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How To Unlock Blocked Differentiation In ESCs.

BIRMINGHAM, Ala., November 15, 2017 -- Scientists here have partly solved a long-unanswered basic question about stem cells: Why are pluripotent stem cells that have mutations to block the production of microRNAs unable to differentiate?

One very active area of biology is cells that mimic these fountainhead embryonic stem cells, cells that are called induced pluripotent stem cells (iPSCs).

Future progress with iPSCs needs a much greater understanding of the basic biology of pluripotency and differentiation.

The most important step in using stem cells in therapy is differentiation from iPSCs. Scientists need to be able to differentiate the iPSCs into a disease-relevant cell type at high efficiency and high purity.

Researchers have found a key that allows those microRNA-deficient pluripotent stem cells to differentiate into neural cells, including subtypes with markers for dopaminergic, glutamatergic and GABAergic neurons.

Scientists for many years did not know why these cells did not differentiate. The answer for neural cell differentiation in the microRNA-deficient cells turned out to be simple: a single microRNA or a single protein.

The study shows that a microRNA-302 mimic, delivered by a specially constructed lentivirus, was sufficient to enable neural differentiation of mouse embryonic stem cells that lacked Dgcr8, a vital gene for the processing of the more than 2,000 microRNAs in cells.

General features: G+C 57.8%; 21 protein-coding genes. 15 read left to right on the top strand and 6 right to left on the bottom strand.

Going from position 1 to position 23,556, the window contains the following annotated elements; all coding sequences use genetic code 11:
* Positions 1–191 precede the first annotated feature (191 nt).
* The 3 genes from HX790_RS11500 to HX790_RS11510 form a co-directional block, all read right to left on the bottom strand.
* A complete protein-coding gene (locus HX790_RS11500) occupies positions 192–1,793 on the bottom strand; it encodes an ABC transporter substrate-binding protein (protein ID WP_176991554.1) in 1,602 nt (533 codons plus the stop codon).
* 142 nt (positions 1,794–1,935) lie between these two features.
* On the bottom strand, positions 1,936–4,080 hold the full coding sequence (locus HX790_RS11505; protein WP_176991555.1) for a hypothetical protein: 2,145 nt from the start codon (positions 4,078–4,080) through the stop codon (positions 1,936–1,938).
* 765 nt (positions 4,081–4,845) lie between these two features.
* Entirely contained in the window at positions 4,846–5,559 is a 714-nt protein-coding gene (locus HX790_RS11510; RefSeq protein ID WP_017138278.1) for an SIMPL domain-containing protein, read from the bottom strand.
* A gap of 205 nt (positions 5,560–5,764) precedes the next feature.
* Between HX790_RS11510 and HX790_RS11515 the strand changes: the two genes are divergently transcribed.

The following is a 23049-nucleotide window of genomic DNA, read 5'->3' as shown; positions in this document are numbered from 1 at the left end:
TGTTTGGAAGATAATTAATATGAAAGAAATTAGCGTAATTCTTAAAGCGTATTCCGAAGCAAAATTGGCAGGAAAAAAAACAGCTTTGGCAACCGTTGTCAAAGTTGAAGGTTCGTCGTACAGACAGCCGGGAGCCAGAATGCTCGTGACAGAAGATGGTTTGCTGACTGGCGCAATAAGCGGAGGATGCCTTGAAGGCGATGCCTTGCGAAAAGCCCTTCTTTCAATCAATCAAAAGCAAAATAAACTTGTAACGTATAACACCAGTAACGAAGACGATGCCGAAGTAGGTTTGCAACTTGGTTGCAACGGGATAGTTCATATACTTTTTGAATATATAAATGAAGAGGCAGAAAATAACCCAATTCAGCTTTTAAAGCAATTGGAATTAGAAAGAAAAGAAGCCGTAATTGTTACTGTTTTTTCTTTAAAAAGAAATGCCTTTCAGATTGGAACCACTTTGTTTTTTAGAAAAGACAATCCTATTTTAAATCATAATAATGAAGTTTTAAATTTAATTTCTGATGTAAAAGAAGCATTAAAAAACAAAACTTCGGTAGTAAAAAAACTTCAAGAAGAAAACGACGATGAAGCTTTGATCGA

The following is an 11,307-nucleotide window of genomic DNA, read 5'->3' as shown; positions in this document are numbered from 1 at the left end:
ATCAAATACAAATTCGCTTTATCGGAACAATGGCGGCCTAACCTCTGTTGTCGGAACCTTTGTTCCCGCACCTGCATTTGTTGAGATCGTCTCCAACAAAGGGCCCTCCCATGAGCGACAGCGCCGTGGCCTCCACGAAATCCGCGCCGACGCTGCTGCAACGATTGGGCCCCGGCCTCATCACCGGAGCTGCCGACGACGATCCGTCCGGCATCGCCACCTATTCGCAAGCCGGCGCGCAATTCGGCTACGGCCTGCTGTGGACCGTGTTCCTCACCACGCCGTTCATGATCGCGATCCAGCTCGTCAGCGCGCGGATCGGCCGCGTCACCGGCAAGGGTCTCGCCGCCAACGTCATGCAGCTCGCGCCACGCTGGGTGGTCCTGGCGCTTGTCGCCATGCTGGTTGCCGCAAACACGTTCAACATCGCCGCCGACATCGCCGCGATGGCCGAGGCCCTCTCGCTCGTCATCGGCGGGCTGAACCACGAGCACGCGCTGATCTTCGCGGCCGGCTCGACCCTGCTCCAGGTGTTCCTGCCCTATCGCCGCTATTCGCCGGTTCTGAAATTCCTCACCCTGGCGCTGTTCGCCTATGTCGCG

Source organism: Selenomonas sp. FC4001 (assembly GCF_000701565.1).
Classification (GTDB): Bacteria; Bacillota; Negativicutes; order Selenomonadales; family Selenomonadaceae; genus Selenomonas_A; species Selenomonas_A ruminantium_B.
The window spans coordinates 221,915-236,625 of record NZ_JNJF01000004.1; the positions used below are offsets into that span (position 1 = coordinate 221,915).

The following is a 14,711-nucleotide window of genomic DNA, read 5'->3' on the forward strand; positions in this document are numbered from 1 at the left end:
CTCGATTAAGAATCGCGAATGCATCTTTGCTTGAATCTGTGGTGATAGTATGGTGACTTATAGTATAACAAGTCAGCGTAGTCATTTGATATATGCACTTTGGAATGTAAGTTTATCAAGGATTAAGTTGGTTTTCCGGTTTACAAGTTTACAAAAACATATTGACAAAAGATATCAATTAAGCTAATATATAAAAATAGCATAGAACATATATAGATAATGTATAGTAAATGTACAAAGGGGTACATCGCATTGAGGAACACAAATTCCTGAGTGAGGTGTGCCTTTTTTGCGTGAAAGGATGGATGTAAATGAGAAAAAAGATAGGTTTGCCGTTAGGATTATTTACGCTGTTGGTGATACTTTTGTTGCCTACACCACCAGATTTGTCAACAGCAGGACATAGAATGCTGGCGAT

They examined gene expression profiles in the differentiated cells and saw changes in many gene sets regulated by p53, also known as tumor suppressor p53.

This tumor suppressor has been called "the guardian of the genome" because of its many roles in preventing DNA damage and cancer.

They showed that microRNA-302 acted to reduce p53 expression in the microRNA-deficient embryonic stem cells by binding to the 3' untranslated region of p53 mRNA.

They further showed that direct inhibition of p53 with the simian virus large T antigen or short hairpin RNA, or even deleting the p53 gene itself, allowed embryonic stem cells or iPSCs to proceed to neural differentiation without the need for microRNA-302.

Thus, the differentiation barrier that prevents the neuronal lineage specification from microRNA-deficient stem cells is expression of p53.

The keys to unlock the paths cells to other cell lineage specifications from microRNA-deficient embryonic stem are still unknown, however.

Citation: Zhong Liu et al., "Elevated p53 Activities Restrict Differentiation Potential of MicroRNA-Deficient Pluripotent Stem Cells," Stem Cell Reports, 2017; 9 (5): 1604 DOI: 10.1016/j.stemcr.2017.10.006

Abstract/Article: http://bit.ly/2mPeaJ5

Contact: Rui Zhao, ruizhao@uab.edu

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Title Annotation:Basic Research
Author:Zhao, Rui
Publication:Stem Cell Research News
Date:Nov 20, 2017
Words:408
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